• 34% of Ooma Advocates who have created reviews have published them on,, Facebook, and Twitter
  • For a recent Advocate campaign, Ooma got a 6.25% sales conversion rate for offers shared by Advocates

Report: How Top Performers Leverage Social Networking to Mobilize Brand Advocacy

Market research firm, Gleanster, recently released a report called, "Deep Dive: How Top Performers Leverage Social Networking to Mobilize Brand Advocacy." The report explores some of the strategies, tactics, and tools currently being implemented by Top Performers in their online customer advocacy programs. Gleanster highlights that consumers are naturally inclined to share their experiences with a product or service, and they've been participating with company Facebook pages and Twitter accounts for some time now. But truly leveraging the enthusiasm of your most active supporters- moving them to influence others- takes more than a basic social media ccount. True brand advocacy programs allow companies to identify and motivate their most ardent fans while providing insights and systems that work at scale.

A few key takeaways:

  • Brand advocacy programs effectively drive new customer acquisition, ultimately resulting in higher sales.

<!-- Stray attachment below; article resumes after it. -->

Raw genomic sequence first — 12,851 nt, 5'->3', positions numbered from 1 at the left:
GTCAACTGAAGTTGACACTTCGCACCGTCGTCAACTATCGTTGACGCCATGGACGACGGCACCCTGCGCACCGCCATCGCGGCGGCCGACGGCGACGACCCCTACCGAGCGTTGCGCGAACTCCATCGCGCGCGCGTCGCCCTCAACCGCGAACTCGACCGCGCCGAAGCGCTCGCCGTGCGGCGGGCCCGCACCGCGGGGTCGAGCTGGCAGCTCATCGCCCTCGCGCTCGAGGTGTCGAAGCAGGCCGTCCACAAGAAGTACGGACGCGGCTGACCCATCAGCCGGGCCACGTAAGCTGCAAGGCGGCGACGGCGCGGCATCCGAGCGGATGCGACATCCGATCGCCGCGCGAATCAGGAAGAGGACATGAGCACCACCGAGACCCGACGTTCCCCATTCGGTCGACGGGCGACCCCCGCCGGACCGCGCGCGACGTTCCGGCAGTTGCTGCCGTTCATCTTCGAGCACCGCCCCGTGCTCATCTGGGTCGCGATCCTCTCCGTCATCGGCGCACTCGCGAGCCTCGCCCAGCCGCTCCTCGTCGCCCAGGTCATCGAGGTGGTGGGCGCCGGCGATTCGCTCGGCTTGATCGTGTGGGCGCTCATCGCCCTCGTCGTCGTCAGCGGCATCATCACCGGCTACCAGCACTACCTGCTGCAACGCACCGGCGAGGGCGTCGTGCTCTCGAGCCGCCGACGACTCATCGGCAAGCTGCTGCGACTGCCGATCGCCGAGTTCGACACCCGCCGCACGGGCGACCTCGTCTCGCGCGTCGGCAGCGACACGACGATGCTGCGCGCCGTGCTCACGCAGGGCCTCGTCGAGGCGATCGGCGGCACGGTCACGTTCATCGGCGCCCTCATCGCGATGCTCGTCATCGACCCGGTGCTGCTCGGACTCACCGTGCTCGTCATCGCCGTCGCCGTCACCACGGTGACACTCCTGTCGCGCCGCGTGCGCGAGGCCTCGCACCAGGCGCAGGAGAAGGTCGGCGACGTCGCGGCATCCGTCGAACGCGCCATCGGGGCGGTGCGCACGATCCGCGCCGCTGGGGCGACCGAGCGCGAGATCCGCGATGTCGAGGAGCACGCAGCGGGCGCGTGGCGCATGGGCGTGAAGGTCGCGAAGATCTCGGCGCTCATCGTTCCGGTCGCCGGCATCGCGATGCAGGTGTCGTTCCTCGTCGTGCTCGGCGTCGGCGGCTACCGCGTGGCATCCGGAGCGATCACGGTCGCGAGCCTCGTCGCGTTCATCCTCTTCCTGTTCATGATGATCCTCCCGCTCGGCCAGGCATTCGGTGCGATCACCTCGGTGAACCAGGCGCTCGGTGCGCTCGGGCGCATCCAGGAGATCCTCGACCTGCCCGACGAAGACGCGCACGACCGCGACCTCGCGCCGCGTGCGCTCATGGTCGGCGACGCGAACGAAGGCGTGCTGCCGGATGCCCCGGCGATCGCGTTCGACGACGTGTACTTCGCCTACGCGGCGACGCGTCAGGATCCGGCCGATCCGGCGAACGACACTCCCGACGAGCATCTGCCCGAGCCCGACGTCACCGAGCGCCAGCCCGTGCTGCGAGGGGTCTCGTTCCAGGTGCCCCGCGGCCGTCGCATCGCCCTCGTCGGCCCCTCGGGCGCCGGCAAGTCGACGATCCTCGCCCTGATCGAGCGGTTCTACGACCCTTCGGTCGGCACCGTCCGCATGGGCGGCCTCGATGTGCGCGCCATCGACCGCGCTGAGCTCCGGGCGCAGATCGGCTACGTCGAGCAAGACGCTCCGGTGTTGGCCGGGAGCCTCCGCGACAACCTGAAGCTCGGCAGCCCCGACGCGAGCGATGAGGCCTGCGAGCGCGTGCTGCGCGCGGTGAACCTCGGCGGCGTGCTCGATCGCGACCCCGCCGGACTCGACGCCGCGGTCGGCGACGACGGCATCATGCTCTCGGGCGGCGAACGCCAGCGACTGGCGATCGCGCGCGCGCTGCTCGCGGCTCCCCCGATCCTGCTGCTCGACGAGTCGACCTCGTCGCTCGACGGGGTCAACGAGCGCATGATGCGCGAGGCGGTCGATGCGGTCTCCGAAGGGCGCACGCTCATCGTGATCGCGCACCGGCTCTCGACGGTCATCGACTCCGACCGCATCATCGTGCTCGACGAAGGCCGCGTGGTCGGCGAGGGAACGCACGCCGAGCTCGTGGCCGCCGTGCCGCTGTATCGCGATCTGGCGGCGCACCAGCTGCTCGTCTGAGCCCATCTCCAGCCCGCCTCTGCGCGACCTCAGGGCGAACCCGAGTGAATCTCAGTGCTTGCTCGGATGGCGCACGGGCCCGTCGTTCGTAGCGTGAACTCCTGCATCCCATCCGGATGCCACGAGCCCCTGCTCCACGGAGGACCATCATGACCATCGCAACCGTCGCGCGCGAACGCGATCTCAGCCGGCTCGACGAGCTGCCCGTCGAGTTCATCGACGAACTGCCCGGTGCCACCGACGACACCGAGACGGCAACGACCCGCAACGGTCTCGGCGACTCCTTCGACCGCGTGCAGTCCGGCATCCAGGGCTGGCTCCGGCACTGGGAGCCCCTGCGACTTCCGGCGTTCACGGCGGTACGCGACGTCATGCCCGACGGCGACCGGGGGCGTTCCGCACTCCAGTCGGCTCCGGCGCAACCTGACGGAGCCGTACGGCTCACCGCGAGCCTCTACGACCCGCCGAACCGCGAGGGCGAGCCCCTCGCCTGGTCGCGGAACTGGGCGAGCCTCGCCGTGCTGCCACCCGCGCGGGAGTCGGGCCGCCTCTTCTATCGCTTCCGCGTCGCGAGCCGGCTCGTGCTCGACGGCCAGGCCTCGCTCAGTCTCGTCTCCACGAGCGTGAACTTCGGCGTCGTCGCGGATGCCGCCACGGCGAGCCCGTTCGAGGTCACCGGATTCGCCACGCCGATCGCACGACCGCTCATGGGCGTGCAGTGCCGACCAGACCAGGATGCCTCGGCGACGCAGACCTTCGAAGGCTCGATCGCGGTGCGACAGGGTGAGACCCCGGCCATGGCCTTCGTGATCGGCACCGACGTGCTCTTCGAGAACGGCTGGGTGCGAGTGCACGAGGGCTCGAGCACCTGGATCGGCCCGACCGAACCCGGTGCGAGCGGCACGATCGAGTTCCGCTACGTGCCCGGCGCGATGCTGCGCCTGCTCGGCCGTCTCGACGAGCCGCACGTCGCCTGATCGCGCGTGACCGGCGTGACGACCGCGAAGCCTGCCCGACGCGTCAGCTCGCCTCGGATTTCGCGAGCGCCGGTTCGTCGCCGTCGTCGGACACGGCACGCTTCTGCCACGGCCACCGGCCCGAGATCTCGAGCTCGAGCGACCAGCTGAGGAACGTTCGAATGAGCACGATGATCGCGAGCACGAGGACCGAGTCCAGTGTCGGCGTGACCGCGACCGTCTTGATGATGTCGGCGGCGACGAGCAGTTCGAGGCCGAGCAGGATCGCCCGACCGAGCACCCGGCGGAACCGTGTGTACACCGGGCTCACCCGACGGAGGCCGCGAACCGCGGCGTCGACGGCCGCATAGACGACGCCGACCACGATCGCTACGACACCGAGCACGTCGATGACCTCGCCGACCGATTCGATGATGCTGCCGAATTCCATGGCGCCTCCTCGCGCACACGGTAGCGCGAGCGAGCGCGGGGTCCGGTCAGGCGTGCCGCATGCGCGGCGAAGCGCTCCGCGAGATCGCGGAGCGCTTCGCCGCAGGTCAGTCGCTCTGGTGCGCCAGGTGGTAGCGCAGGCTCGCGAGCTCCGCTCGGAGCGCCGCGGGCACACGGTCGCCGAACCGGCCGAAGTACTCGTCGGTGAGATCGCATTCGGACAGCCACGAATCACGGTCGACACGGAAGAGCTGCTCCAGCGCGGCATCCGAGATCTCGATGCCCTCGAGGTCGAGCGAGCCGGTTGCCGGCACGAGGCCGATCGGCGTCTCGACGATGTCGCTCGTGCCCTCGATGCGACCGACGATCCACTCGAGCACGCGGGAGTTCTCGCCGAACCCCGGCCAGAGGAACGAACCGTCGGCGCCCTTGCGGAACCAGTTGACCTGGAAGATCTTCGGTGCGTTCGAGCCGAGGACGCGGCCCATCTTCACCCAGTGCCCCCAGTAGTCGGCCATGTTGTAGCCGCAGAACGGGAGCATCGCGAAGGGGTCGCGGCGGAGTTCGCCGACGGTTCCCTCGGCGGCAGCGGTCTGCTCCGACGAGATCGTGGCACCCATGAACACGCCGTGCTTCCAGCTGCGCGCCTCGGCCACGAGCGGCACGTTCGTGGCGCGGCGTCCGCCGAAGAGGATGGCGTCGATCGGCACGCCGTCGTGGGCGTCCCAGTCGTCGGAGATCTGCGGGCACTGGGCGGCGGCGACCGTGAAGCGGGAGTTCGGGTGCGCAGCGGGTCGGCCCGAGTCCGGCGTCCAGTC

• Companies need to make sharing recommendations as easy and convenient as possible, and also make it possible for Advocates to disseminate their recommendations across multiple networks in one well swoop.
  • Brand advocacy programs can provide companies with important insights into the wants and needs- both met and unmet- of their most satisfied customers. These insights can help drive new product development as well as new loyalty programs and other initiatives that focus on enhancing the overall customer experience.

Download "How Top Performers Leverage Social Networking to Mobilize Brand Advocacy" now.

-Cara Fuggetta, Marketing Manager, Zuberance

Crack the Facebook Marketing Code: How to Overcome EdgeRank

As a marketer, you may have heard of a small (and by small, I mean gigantic) obstacle to overcome in regards to Facebook marketing: EdgeRank- the algorithm Facebook uses to determine what content will show up in a user’s newsfeed. If you aren’t aware of EdgeRank and it’s implications, let me give you a brief breakdown (a more detailed explanation can be found here): The EdgeRank formula takes into consideration three variables:

  • Affinity (u): how often you interact on Facebook with that particular user (or brand page)
  • Weight (w): how much interaction on that particular post (likes, comments, etc)
  • Time (d): how long ago the post was published

Why EdgeRank is Important